California has been known for its complexities for those operating in the cannabis space. However, with the state’s creation of the Department of Cannabis Control, this is expected to change.
After passing Assembly Bill 141, the DCC now consolidates the state’s three cannabis programs.
The Bureau of Cannabis Control (BCC), the California Department of Food and Agriculture’s (CDFA) CalCannabis Cultivation Licensing Division, and the California Department of Public Health’s (CDPH) Manufactured Cannabis Safety Branch will now all be in one department.
So what does this mean for your cannabis business?
Keep reading to find out.
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Why Does Cali Need More Cannabis Control?
Think about it this way. Cannabis control supports the industry by ensuring businesses serve consumers safely and properly – even if they’re operating under provisional licenses.
But it goes further than consumer affairs and public health.
What will cannabis control do?
Cannabis control ensures the provisional licensing program allows cannabis businesses to thrive in a regulated cannabis space.
As the Cali cannaspace continues to grow, the state needed a centralized regulatory housing agency for the multiple agencies the state has already created. The purpose here is to make the system more navigable. It’s about becoming more efficient and effective.
Now that the DCC is in place, this new department stands to provide resources and more information regarding the processes that come with being a cannabusiness owner and operator in Cali.
Governor Gavin Newsom signed legislature AB-141 into law on July 12, 2021 to form the agency. He appointed Nicole Elliott to serve as the DCC’s first Executive Director.
What Should We Expect with the DCC Agency?
After the signing of this law in July, the regulations in place should be a boon for both entrepreneurs and cannabusiness operators. This is especially the case for those who have found themselves unable to handle rules from multiple agencies.
The past complexities around knowing which regulatory agency offices or departments to work with are now things of the past as the DCC’s services facilitate vertical integration. No longer must cannabusiness operators worry about keeping track of the frequent regulatory updates that have plagued the industry.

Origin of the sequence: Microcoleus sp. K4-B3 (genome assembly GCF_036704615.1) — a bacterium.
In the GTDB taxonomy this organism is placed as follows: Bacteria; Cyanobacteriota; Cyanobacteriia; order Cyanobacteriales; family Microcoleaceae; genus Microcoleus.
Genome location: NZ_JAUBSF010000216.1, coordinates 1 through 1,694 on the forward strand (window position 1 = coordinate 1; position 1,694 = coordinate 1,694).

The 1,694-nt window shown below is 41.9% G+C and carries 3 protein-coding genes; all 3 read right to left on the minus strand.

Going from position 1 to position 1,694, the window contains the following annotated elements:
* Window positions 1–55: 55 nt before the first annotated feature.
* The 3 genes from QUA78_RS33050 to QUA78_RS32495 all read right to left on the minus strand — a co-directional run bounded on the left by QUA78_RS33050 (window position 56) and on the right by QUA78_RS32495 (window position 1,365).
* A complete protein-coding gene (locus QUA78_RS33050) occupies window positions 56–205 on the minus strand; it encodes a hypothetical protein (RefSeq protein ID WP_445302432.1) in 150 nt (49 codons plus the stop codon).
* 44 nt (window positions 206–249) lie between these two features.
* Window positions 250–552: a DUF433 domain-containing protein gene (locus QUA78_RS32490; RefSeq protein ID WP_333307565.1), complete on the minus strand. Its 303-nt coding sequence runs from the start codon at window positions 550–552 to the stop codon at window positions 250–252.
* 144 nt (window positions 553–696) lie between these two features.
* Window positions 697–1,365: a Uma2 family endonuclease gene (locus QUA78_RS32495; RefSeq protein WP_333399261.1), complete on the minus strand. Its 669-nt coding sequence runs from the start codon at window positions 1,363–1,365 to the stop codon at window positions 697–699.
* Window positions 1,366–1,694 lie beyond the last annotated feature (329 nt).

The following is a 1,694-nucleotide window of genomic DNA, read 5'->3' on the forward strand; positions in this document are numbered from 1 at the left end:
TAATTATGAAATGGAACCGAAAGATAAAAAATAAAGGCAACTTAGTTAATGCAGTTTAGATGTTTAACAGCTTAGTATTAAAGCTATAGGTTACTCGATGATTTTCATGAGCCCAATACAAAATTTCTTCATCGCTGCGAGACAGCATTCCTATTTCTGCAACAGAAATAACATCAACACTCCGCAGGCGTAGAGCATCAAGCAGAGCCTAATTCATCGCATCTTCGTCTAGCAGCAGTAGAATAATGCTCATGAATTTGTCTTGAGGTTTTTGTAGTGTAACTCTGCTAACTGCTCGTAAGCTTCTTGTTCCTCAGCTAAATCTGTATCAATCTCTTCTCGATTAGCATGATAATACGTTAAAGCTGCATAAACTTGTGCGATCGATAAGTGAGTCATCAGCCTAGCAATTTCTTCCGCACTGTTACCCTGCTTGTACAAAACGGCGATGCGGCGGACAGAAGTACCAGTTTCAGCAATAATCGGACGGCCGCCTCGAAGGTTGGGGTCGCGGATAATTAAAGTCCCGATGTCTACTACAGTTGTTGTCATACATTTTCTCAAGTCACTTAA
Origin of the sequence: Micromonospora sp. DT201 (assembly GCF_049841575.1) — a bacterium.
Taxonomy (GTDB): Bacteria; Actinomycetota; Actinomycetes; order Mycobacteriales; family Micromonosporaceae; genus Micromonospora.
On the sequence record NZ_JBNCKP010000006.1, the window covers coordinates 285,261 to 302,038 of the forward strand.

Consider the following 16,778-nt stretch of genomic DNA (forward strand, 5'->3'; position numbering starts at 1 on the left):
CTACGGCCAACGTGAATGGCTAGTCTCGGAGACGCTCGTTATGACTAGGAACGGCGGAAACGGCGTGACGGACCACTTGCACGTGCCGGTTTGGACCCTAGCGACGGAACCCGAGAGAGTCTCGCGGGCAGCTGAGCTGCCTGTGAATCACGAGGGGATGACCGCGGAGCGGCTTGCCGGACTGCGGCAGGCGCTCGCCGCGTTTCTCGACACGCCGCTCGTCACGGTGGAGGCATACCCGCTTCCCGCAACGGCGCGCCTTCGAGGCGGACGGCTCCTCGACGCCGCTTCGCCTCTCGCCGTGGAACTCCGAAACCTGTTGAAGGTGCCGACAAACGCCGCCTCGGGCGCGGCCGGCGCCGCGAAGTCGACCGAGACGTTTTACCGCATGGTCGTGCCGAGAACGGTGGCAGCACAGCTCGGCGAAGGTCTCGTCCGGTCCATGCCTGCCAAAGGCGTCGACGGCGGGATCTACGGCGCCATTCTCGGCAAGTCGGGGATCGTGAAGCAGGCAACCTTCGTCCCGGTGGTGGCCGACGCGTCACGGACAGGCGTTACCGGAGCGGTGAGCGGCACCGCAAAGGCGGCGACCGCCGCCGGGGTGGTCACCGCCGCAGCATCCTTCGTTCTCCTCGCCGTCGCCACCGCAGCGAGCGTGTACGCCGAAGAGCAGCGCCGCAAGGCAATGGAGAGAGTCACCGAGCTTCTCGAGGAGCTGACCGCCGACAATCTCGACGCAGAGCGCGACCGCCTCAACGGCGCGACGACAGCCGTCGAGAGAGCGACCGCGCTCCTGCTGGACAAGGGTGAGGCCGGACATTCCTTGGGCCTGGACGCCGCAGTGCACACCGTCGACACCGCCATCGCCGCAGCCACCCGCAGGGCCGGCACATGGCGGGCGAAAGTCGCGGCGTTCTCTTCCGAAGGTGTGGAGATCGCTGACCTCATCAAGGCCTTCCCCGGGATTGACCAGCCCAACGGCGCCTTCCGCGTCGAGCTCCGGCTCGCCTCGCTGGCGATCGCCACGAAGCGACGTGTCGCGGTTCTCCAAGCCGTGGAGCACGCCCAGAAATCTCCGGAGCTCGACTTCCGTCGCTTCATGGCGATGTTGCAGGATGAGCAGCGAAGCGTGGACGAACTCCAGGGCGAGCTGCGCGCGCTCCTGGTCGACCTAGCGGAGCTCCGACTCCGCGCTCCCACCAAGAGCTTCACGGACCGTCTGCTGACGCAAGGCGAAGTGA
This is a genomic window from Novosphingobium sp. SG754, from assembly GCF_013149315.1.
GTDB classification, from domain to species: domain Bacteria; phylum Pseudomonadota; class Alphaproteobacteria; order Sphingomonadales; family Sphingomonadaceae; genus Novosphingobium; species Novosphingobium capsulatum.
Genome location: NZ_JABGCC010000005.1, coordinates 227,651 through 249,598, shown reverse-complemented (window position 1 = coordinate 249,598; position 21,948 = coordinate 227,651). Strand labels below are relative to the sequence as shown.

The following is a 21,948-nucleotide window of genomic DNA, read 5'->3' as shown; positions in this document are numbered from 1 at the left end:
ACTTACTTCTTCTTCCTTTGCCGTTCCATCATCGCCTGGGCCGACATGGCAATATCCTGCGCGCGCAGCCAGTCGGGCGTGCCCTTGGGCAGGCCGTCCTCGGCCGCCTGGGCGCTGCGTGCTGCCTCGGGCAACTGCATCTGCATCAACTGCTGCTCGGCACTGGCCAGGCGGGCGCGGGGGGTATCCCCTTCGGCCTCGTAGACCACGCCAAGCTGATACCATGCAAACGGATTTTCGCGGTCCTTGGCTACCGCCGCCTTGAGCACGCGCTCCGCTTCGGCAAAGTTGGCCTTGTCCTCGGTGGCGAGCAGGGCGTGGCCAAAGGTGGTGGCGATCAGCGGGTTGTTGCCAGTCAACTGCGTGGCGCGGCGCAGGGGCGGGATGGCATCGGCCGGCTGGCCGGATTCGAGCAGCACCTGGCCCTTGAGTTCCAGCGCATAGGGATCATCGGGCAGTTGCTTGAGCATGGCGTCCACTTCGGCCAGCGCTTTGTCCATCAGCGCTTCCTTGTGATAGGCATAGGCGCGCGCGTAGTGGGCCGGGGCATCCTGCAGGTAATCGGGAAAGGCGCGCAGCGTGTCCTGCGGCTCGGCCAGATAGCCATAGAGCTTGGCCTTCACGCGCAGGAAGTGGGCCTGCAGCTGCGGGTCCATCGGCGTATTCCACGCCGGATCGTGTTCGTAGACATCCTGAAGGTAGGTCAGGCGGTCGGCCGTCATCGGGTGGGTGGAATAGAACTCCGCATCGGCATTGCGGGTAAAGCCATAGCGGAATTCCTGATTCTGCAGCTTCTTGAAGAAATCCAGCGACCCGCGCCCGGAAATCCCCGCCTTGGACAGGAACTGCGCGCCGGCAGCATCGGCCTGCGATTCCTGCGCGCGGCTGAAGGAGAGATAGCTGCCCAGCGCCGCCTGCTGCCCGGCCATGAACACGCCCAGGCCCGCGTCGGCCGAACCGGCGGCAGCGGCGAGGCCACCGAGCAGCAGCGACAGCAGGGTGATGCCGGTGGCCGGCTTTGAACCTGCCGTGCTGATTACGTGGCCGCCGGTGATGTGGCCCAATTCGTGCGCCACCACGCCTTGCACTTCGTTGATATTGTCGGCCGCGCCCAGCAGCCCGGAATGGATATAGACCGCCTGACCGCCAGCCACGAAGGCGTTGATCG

From cannabis agriculture to infused food products and beyond, all medical and adult-use cannabusiness operations will look to the DCC for insight and enforcement. Since the new law transfers all of the “powers, duties, purposes, functions, responsibilities, and jurisdiction” of the Bureau of Cannabis Control, CDFA, and CDPH, the new July law aims to facilitate cannabis business operations immensely.
But what were the powers, duties, purposes, functions, responsibilities, and jurisdictions of these agencies?
The Bureau of Cannabis Control
The Bureau of Cannabis Control, or BCC, was the lead agency responsible for regulating commercial cannabis licenses for both medical and adult-use cannabis in Cali.
This state agency had the broad authority that allowed it to regulate all aspects of commercial marijuana activity in Cali. Of course, this involved seed-to-sale transactions.
If you’ve been operating a medical or recreational cannabusiness in Cali, you’ve likely worked with the bureau’s regulations. This includes all operators in retail, distribution, testing labs, microbusinesses, and temporary marijuana events.
Mainly, this involved getting the right licensing. But now, you’ll go to the new Cali department.
California Department of Food and Agriculture
The CDFA has a division called CalCannabis Cultivation Licensing. Its goal is to ensure public safety and environmental protection through its licensing and regulation of commercial cannabis cultivation in Cali.
The proposed regulations for the appellations of origin for marijuana were released by the CDFA on February 20, 2020. But now that the DCC is taking over, it will maintain responsibility for upholding and updating these regulations, among others.
California Department of Public Health
The CDPH is the manufactured marijuana safety branch in Cali. Through this agency, public safety was protected as it promoted product and workplace safety.
The DCC will take over these responsibilities, as well. This is evident when visiting the CDPH’s site, which directs web traffic to the DCC’s new site for more information.